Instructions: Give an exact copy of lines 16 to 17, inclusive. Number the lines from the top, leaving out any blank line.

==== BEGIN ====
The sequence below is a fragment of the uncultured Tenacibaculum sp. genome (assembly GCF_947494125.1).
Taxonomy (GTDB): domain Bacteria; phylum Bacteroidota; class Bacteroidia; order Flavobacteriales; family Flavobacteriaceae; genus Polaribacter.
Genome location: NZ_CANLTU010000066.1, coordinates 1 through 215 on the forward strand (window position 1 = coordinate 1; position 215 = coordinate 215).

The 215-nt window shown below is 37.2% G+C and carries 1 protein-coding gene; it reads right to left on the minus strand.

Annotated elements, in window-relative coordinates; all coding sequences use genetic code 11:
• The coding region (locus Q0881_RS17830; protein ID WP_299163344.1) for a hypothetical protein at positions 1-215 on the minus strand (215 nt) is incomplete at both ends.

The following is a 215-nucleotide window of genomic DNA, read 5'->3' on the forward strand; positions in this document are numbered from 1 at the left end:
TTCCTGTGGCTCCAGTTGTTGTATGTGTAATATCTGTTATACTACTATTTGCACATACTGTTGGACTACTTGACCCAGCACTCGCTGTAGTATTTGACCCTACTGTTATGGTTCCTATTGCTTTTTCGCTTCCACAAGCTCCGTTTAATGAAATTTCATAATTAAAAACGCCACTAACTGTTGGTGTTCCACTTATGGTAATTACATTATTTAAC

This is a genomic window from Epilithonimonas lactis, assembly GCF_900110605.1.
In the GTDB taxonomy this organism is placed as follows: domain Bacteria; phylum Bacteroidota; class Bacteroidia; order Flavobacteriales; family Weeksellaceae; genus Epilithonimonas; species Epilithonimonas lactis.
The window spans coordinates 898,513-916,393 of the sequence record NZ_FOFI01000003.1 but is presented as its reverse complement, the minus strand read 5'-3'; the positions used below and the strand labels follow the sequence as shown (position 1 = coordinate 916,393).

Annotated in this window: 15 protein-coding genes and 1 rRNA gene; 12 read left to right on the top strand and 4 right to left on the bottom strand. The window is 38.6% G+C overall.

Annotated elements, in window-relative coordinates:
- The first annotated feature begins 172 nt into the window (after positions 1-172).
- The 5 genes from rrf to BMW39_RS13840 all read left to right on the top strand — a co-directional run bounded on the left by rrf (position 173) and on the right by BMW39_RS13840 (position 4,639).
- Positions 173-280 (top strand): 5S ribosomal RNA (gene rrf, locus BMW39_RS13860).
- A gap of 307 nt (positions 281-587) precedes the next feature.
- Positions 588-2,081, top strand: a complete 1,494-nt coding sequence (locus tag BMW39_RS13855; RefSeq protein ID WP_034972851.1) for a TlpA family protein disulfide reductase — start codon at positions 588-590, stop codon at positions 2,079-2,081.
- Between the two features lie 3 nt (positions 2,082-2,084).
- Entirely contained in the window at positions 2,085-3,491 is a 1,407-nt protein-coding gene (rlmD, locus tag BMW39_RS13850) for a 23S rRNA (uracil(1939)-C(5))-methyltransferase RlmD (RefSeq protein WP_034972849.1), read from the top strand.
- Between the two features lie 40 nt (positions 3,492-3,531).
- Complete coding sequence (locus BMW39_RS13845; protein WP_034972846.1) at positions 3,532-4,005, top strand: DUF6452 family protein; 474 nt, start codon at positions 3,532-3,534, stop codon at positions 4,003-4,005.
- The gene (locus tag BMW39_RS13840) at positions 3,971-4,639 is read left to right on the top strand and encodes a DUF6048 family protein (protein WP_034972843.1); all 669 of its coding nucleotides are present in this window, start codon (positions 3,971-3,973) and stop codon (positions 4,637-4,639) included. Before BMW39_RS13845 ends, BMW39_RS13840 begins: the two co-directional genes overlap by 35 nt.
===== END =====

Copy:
- Positions 173-280 (top strand): 5S ribosomal RNA (gene rrf, locus BMW39_RS13860).
- A gap of 307 nt (positions 281-587) precedes the next feature.